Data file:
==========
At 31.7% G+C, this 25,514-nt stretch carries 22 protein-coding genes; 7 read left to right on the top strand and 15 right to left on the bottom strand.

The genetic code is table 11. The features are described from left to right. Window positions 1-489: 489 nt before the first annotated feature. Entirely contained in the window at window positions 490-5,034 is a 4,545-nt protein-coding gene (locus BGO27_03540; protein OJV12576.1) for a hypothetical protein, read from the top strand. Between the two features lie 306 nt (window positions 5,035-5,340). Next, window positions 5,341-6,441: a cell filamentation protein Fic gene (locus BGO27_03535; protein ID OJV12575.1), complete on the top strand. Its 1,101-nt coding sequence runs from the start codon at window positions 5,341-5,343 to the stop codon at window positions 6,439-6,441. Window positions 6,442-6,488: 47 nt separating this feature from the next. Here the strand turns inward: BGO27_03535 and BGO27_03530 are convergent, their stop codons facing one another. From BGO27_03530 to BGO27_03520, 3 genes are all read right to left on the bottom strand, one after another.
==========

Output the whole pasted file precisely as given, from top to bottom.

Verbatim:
At 31.7% G+C, this 25,514-nt stretch carries 22 protein-coding genes; 7 read left to right on the top strand and 15 right to left on the bottom strand.

The genetic code is table 11. The features are described from left to right. Window positions 1-489: 489 nt before the first annotated feature. Entirely contained in the window at window positions 490-5,034 is a 4,545-nt protein-coding gene (locus BGO27_03540; protein OJV12576.1) for a hypothetical protein, read from the top strand. Between the two features lie 306 nt (window positions 5,035-5,340). Next, window positions 5,341-6,441: a cell filamentation protein Fic gene (locus BGO27_03535; protein ID OJV12575.1), complete on the top strand. Its 1,101-nt coding sequence runs from the start codon at window positions 5,341-5,343 to the stop codon at window positions 6,439-6,441. Window positions 6,442-6,488: 47 nt separating this feature from the next. Here the strand turns inward: BGO27_03535 and BGO27_03530 are convergent, their stop codons facing one another. From BGO27_03530 to BGO27_03520, 3 genes are all read right to left on the bottom strand, one after another.